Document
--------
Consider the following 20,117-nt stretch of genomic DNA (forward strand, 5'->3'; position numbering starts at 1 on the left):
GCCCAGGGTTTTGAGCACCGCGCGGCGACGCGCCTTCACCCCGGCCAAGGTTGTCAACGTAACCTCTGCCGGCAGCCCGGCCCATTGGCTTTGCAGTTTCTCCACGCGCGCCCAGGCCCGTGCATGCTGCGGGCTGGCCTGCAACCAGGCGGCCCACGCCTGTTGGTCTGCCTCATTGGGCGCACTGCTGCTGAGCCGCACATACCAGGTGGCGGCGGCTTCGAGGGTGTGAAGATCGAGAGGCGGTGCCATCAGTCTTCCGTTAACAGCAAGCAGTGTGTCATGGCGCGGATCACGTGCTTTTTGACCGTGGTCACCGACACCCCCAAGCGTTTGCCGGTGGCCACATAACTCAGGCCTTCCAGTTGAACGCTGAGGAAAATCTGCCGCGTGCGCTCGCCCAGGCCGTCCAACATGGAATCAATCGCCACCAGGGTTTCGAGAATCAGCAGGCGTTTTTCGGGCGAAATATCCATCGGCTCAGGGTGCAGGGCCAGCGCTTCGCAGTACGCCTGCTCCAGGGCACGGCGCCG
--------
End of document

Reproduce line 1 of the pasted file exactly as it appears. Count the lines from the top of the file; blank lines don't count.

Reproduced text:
Consider the following 20,117-nt stretch of genomic DNA (forward strand, 5'->3'; position numbering starts at 1 on the left):